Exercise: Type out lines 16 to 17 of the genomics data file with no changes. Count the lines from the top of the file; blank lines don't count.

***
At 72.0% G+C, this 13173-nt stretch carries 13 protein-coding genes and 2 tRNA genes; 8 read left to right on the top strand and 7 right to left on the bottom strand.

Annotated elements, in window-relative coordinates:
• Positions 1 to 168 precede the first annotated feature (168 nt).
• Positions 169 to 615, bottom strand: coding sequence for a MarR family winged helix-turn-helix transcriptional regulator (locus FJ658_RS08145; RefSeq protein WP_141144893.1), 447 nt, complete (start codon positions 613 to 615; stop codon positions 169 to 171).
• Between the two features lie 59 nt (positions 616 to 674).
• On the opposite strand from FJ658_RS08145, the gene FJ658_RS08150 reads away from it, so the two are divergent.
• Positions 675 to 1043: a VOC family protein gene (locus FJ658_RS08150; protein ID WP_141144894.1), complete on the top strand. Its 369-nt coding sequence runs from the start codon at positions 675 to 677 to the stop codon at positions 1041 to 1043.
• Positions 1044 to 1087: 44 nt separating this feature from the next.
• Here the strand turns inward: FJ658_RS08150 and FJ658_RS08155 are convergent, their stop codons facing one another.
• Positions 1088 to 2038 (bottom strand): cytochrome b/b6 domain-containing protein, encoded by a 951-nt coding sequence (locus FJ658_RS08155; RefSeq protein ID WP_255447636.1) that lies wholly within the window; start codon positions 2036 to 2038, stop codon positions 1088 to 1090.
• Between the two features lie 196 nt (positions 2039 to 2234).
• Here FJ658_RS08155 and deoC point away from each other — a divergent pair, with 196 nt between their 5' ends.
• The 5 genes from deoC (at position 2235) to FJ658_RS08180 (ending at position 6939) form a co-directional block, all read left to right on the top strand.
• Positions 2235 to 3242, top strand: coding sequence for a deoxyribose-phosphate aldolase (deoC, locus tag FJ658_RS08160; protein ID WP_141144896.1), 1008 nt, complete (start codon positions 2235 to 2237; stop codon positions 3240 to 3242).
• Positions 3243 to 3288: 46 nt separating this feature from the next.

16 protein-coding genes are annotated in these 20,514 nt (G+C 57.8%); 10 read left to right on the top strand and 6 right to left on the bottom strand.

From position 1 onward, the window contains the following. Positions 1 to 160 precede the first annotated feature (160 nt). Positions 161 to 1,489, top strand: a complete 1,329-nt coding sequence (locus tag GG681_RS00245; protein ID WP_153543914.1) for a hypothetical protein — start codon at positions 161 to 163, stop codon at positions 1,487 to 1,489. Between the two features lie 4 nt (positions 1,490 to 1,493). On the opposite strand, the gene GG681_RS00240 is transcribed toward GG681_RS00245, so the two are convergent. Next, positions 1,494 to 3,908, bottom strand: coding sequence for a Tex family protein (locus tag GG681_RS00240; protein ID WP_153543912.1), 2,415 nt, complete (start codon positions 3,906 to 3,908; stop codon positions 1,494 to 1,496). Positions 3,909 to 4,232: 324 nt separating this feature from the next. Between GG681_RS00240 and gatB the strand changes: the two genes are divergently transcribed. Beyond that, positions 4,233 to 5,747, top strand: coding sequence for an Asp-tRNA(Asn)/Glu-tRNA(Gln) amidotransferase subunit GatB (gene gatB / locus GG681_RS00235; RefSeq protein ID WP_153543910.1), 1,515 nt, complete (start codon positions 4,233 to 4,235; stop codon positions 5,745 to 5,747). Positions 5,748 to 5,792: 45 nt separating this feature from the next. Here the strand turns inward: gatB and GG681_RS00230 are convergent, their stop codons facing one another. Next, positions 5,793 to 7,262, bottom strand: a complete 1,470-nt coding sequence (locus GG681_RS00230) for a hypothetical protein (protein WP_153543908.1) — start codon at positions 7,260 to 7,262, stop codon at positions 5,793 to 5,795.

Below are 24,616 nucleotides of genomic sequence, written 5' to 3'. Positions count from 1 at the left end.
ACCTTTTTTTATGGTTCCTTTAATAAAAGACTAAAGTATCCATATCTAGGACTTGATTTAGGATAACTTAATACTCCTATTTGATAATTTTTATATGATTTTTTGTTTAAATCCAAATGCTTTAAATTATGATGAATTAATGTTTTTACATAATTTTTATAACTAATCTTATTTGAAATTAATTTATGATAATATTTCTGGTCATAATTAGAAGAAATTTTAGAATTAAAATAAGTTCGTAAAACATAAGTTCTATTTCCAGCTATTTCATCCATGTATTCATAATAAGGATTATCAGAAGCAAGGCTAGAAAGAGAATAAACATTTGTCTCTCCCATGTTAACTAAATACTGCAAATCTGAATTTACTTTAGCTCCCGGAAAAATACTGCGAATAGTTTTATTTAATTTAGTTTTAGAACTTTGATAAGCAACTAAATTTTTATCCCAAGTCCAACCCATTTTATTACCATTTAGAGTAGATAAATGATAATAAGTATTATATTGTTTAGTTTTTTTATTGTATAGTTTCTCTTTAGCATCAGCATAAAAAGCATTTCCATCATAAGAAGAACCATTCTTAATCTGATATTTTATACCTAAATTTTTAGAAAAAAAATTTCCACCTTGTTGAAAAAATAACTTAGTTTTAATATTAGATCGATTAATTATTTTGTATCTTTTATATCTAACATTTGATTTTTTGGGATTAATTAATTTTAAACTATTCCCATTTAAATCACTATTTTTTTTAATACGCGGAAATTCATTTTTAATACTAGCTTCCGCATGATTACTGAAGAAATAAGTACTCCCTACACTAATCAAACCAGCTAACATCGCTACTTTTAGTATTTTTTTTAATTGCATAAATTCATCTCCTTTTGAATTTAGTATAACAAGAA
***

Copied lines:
16 protein-coding genes are annotated in these 20,514 nt (G+C 57.8%); 10 read left to right on the top strand and 6 right to left on the bottom strand.

From position 1 onward, the window contains the following. Positions 1 to 160 precede the first annotated feature (160 nt). Positions 161 to 1,489, top strand: a complete 1,329-nt coding sequence (locus tag GG681_RS00245; protein ID WP_153543914.1) for a hypothetical protein — start codon at positions 161 to 163, stop codon at positions 1,487 to 1,489. Between the two features lie 4 nt (positions 1,490 to 1,493). On the opposite strand, the gene GG681_RS00240 is transcribed toward GG681_RS00245, so the two are convergent. Next, positions 1,494 to 3,908, bottom strand: coding sequence for a Tex family protein (locus tag GG681_RS00240; protein ID WP_153543912.1), 2,415 nt, complete (start codon positions 3,906 to 3,908; stop codon positions 1,494 to 1,496). Positions 3,909 to 4,232: 324 nt separating this feature from the next. Between GG681_RS00240 and gatB the strand changes: the two genes are divergently transcribed. Beyond that, positions 4,233 to 5,747, top strand: coding sequence for an Asp-tRNA(Asn)/Glu-tRNA(Gln) amidotransferase subunit GatB (gene gatB / locus GG681_RS00235; RefSeq protein ID WP_153543910.1), 1,515 nt, complete (start codon positions 4,233 to 4,235; stop codon positions 5,745 to 5,747). Positions 5,748 to 5,792: 45 nt separating this feature from the next. Here the strand turns inward: gatB and GG681_RS00230 are convergent, their stop codons facing one another. Next, positions 5,793 to 7,262, bottom strand: a complete 1,470-nt coding sequence (locus GG681_RS00230) for a hypothetical protein (protein WP_153543908.1) — start codon at positions 7,260 to 7,262, stop codon at positions 5,793 to 5,795.